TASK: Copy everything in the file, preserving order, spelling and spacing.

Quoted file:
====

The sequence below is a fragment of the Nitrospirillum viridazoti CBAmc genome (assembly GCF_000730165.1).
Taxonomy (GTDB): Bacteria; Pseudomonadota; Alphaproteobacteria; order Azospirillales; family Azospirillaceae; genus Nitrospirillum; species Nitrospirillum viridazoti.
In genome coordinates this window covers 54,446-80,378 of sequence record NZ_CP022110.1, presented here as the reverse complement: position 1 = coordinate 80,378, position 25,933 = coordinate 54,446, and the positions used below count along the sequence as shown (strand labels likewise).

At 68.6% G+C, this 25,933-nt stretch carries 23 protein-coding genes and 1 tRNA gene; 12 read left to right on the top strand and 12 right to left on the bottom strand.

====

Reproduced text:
The sequence below is a fragment of the Nitrospirillum viridazoti CBAmc genome (assembly GCF_000730165.1).
Taxonomy (GTDB): Bacteria; Pseudomonadota; Alphaproteobacteria; order Azospirillales; family Azospirillaceae; genus Nitrospirillum; species Nitrospirillum viridazoti.
In genome coordinates this window covers 54,446-80,378 of sequence record NZ_CP022110.1, presented here as the reverse complement: position 1 = coordinate 80,378, position 25,933 = coordinate 54,446, and the positions used below count along the sequence as shown (strand labels likewise).

At 68.6% G+C, this 25,933-nt stretch carries 23 protein-coding genes and 1 tRNA gene; 12 read left to right on the top strand and 12 right to left on the bottom strand.